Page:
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today is Dec 10, 2022

Saudi Arabian qualifying was epic, and there were many reasons why. It wasn’t just because the circuit is absolutely thrilling to watch, even if a little unnerving, or the fact that it’s the penultimate qualifying session in an epic championship battle that could prove crucial. 

But the biggest thing I took from qualifying is the fact that we got to watch Max Verstappen’s spectacular (but ultimately costly) lap in full, knowing that he could have taken pole position from Lewis Hamilton, who had finished his run.

It’s not something we see very often in F1 currently, as all the drivers wait until the last possible moment to set their laps when the track is rubbered in. We often miss most of the driver’s laps during qualifying, even the pole lap itself if the fastest driver is the one who crosses the line last, as the cameras will normally cut to the next car once the first has crossed the line.

We got to watch what would be Hamilton’s pole lap from start to finish, then Verstappen’s thrilling lap in full, the brush with the wall at turn two, him going purple in sector two and then finally the dramatic contact with the wall into the final turn.

Now imagine if we only got to see a few seconds of it or even missed seeing the crash live. It wouldn’t have been anywhere near as thrilling, would it?

With Hamilton finishing his lap with time still on the clock, and then Verstappen making his run, we got a taste of what one-shot qualifying could be like. Something we saw in the mid-2000s before the current knock-out system was implemented.

If you never watched one-lap qualifying, it saw drivers only getting one shot at their qualifying lap (well, duh) as they’d go out one-by-one.

Not only would we get to watch every driver’s lap in full (come on, we didn’t even get to see one second of Leclerc’s brilliant P4 lap), but there’d be a bunch of other benefits too.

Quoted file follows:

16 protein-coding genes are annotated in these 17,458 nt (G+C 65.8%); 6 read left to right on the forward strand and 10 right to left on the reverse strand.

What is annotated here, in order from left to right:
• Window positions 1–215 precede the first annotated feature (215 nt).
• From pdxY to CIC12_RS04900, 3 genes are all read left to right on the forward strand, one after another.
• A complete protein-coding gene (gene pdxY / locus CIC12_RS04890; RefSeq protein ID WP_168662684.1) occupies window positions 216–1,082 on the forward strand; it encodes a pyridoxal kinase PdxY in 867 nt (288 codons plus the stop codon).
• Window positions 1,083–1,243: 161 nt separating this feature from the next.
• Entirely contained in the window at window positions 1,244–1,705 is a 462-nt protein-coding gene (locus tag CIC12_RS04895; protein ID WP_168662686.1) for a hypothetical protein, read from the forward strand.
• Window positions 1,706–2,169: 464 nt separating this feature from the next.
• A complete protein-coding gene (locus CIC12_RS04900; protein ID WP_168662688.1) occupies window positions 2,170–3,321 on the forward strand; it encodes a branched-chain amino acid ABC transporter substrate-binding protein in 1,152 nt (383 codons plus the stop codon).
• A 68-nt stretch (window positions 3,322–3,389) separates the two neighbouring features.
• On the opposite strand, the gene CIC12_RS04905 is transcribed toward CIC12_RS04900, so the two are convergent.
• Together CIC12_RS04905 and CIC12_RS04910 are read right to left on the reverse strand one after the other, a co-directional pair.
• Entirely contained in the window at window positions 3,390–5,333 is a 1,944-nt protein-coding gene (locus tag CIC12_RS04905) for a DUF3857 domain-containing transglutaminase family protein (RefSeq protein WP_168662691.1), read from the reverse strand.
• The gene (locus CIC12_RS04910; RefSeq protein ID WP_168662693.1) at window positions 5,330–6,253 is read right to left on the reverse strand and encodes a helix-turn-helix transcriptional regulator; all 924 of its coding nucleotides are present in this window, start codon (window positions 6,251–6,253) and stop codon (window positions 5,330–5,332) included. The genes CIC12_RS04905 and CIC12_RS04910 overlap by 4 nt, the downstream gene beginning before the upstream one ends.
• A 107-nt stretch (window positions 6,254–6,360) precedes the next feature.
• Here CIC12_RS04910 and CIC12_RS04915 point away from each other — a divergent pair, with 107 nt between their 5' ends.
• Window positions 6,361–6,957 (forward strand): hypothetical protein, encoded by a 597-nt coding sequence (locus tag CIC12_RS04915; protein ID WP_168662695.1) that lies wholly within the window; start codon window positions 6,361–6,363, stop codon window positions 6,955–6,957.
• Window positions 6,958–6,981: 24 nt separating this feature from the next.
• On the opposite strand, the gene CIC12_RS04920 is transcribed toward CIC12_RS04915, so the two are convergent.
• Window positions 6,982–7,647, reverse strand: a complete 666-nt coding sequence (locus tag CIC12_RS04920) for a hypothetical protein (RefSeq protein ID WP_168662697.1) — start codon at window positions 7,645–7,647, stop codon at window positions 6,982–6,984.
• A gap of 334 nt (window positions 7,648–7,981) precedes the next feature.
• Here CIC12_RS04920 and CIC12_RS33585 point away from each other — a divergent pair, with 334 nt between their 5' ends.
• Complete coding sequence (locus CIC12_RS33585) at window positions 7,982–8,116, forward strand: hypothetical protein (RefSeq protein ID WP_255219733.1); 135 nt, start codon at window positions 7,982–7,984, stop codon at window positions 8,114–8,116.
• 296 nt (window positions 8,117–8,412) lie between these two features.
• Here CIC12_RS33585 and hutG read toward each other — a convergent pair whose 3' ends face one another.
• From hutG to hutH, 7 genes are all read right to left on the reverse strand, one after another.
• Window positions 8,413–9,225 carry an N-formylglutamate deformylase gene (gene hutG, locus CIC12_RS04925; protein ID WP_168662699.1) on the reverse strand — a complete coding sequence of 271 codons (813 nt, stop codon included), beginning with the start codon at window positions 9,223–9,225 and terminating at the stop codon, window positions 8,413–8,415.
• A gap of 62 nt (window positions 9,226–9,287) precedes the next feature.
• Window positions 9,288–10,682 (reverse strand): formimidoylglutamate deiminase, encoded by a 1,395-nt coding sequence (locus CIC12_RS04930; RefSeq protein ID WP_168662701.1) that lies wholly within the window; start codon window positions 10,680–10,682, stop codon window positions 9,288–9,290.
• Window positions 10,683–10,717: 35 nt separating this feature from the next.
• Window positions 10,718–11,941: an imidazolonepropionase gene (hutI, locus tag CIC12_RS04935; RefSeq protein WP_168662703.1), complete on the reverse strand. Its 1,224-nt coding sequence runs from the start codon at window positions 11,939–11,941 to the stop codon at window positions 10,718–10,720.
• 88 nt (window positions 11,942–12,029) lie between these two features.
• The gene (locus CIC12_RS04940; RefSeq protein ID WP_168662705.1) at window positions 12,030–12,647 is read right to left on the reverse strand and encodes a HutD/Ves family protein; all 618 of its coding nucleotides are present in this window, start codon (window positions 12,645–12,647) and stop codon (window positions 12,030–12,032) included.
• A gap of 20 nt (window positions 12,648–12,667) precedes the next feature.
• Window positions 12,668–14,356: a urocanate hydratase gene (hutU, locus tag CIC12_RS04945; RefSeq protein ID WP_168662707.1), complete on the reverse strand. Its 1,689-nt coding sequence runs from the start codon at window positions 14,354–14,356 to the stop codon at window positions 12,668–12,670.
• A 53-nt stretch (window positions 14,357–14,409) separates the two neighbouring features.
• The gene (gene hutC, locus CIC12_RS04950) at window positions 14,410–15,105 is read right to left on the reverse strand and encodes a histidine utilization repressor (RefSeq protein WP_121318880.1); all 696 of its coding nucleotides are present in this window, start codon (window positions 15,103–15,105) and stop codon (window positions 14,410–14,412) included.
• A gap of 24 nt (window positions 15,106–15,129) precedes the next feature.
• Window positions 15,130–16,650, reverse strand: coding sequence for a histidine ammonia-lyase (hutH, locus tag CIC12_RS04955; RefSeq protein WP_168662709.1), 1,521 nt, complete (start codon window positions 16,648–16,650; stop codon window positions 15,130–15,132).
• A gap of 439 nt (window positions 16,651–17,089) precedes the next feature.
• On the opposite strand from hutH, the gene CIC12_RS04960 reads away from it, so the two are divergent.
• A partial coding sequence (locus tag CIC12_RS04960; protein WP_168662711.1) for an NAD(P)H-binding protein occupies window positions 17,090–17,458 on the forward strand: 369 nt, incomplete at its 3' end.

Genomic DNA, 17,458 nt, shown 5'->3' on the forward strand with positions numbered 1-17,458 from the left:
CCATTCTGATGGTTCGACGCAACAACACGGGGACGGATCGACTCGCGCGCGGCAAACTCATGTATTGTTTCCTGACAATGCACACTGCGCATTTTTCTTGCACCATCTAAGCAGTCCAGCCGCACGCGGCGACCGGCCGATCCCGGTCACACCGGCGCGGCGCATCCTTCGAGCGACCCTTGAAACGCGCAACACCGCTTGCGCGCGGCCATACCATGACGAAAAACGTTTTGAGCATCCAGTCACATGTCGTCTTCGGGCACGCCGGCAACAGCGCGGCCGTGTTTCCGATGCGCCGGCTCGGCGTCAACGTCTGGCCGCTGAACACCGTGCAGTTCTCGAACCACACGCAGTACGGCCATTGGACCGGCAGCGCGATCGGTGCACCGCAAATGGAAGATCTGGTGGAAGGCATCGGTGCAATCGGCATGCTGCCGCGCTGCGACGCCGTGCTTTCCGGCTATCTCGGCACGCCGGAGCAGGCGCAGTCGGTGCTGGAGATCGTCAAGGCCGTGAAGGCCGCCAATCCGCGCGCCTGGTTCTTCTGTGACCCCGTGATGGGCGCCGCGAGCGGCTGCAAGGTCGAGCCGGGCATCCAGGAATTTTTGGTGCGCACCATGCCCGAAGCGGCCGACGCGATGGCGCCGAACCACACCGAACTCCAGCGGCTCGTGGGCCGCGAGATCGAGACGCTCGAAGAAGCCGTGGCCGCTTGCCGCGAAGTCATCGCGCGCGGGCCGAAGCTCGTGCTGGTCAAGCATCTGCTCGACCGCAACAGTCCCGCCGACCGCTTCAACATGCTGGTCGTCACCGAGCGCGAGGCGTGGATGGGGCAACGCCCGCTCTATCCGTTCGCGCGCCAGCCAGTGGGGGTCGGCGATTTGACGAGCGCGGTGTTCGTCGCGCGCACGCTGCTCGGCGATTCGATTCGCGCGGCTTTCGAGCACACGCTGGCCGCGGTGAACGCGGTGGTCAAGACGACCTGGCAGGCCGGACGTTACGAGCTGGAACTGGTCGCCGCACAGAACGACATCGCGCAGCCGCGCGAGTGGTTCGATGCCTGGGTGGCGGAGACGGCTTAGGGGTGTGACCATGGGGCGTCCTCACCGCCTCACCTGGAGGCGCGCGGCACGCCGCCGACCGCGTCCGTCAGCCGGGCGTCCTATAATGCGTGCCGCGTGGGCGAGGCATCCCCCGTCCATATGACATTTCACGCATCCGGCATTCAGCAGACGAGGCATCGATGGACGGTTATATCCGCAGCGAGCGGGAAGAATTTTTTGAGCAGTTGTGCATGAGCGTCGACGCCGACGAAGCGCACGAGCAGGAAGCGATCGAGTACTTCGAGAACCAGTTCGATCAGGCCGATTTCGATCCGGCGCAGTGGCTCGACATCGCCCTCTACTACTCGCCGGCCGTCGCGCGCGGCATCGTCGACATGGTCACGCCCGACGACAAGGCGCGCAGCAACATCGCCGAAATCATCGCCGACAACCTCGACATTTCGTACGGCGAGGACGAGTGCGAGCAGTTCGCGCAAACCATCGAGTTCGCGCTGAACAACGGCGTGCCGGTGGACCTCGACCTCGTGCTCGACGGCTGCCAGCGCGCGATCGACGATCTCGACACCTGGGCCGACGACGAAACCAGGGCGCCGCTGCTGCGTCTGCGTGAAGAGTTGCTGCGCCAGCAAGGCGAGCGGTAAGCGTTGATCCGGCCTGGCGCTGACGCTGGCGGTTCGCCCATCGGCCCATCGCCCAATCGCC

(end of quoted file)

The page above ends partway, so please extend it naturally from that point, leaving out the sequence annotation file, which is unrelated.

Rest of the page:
F1 are desperate to try and spice up the races, and that always comes down to changing qualifying, and to be fair to them, it makes sense. The most exciting races often come from when the quicker cars are out of position, so mixing up the grid is the easiest way to make F1 more exciting.

Had it been one-lap qualifying and that was Verstappen’s hot lap, he’d have had to start at the back. I know what you’re thinking. Well, he wouldn’t have pushed as much but come on, it’s Max Verstappen.

Hamilton took pole, but even his qualifying session wasn’t without incident, locking up on his first run in Q1 and also having a big moment in Q3. These moments aren’t so dramatic as you know he’ll comfortably get through on his next run, but had that been one-shot qualifying, he’d also have been starting way down the order too.

So to summarise with one-lap qualifying… We get to watch EVERY drivers lap in full, mistakes are punished and mixed up grids are more likely…

One final quirk, we all loved that video of Fernando Alonso watching Max Verstappen’s final run. It could be a regular occurrence seeing drivers in the media pen as their rivals were out on track setting their lap. Imagine a camera on Hamilton as he watched that lap from Verstappen. Netflix would be licking their lips.

Would like to see F1 have one-shot qualifying? Let us know in the comments.